China should not doubt the U.S. commitment to defend its Asian allies and the prospect of economic retaliation should also discourage Beijing from using force to pursue territorial claims in Asia in the way Russia has in Crimea, a senior U.S. official said on Thursday.
It was difficult to determine what China's intentions might be, but Russia's annexation of Crimea had heightened concerns among U.S. allies in the region about the possibility of China using force to pursue its claims said Daniel Russel, the assistant secretary of state for East Asia.
China has competing territorial claims with the Philippines, Japan and South Korea, as well as with Vietnam, Malaysia, Brunei and Taiwan in potentially energy-rich waters in the South China Sea.
The retaliatory sanctions imposed on Russia by the United States, the European Union and others should have a "chilling effect on anyone in China who might contemplate the Crimea annexation as a model," Russel told the Senate Foreign Relations Committee.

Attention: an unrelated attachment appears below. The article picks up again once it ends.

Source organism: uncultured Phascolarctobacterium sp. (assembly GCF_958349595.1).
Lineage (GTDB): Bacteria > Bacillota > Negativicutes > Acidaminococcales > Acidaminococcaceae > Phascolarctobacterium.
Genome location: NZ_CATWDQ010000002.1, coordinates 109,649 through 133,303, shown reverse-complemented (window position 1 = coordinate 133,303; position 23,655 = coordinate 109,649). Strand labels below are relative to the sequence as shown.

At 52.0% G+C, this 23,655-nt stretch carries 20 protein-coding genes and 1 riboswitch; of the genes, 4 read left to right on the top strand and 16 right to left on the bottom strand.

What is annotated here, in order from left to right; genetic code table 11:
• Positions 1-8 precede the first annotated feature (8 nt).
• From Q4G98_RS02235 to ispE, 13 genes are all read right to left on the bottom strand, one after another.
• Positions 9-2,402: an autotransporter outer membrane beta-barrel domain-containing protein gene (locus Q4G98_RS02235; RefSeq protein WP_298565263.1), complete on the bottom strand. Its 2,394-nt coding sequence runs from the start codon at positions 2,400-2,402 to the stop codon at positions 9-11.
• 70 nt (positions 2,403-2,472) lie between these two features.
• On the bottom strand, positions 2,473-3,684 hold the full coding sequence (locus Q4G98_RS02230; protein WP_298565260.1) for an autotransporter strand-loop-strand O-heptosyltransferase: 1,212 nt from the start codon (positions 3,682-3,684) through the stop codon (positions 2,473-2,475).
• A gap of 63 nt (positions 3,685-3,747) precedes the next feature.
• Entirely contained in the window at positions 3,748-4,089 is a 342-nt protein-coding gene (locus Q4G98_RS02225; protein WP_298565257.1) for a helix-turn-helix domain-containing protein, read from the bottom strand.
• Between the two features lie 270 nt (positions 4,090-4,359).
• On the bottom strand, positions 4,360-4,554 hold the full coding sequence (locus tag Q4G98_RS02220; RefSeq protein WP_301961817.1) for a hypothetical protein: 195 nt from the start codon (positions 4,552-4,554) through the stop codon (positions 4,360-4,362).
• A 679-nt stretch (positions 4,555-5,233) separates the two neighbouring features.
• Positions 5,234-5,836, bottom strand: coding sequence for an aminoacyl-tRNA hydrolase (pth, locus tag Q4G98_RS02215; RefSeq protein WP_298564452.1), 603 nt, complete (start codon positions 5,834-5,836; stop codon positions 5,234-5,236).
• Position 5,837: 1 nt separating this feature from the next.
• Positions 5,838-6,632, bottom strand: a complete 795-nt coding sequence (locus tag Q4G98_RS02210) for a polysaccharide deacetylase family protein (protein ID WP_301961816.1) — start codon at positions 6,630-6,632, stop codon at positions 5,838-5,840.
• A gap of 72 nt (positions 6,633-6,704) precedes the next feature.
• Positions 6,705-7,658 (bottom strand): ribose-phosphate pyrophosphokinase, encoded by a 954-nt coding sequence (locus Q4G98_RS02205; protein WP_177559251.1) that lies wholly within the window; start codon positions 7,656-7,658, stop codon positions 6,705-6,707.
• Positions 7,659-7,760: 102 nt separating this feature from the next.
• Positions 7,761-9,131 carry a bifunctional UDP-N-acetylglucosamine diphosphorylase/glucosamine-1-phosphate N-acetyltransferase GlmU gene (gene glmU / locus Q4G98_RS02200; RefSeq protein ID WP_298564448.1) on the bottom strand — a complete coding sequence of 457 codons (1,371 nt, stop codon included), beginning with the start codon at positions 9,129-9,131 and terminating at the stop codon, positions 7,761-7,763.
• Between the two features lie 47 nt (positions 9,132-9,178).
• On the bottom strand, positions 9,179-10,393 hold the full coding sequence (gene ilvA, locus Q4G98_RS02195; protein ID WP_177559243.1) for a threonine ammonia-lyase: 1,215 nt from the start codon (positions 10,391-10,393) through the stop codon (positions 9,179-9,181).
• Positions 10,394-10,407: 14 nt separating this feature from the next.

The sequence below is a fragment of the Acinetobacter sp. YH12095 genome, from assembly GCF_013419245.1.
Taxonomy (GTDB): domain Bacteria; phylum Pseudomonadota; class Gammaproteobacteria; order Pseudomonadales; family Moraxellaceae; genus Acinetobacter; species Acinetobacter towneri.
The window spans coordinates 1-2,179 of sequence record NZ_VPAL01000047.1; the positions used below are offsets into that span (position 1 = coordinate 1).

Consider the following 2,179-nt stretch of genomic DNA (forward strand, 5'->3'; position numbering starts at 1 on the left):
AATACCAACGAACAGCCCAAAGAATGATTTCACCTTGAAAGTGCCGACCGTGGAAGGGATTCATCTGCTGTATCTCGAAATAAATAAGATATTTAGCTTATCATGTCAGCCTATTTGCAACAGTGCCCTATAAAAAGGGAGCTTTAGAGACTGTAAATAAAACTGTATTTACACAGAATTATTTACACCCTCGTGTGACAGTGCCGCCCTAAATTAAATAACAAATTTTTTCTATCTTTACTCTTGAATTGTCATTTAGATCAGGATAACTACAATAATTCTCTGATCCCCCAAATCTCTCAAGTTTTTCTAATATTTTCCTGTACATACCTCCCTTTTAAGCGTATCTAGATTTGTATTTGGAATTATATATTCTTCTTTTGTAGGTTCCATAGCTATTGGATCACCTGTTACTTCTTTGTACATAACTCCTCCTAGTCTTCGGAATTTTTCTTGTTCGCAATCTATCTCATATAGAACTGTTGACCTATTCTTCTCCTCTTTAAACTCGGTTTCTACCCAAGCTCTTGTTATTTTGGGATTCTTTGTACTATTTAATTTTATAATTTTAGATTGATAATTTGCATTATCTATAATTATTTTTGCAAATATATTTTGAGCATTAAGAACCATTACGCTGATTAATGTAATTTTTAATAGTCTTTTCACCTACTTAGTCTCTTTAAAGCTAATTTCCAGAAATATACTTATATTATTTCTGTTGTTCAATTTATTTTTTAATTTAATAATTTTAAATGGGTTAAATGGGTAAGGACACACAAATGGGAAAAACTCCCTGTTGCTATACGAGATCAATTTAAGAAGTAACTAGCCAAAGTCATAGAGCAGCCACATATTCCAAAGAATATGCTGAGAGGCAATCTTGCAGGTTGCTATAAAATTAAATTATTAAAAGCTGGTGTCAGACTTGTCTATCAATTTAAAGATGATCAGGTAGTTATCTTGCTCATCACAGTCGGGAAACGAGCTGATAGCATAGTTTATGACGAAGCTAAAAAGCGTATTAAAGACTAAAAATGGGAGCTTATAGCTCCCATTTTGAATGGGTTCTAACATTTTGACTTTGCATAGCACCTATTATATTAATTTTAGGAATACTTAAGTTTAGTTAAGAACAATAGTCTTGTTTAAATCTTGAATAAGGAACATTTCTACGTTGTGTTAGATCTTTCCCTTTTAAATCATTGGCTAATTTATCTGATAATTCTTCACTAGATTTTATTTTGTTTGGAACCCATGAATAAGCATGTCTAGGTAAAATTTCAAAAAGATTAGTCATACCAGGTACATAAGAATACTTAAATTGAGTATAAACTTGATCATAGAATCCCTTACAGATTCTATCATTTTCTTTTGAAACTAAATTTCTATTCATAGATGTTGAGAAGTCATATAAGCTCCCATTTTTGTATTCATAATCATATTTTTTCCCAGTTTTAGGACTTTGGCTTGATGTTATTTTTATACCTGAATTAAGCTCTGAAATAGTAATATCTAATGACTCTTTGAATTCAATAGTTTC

This was especially so given the extent of China's economic interdependence with the United States and its Asia neighbors, he added.
He also termed the deployment of large numbers of Chinese vessels in its dispute with the Philippines in the South China Sea "problematic" and said that Beijing had taken "what to us appears to be intimidating steps."
Chinese Foreign Ministry spokesman Hong Lei, asked about Russel's comments, said he was confusing two different issues.
"No matter whether the Ukraine issue or the South China Sea issue, China has many times expressed its position. Why must this U.S. official mention the two issues in the same breath, and obstinately say these things about China?" Hong told a daily news briefing on Friday.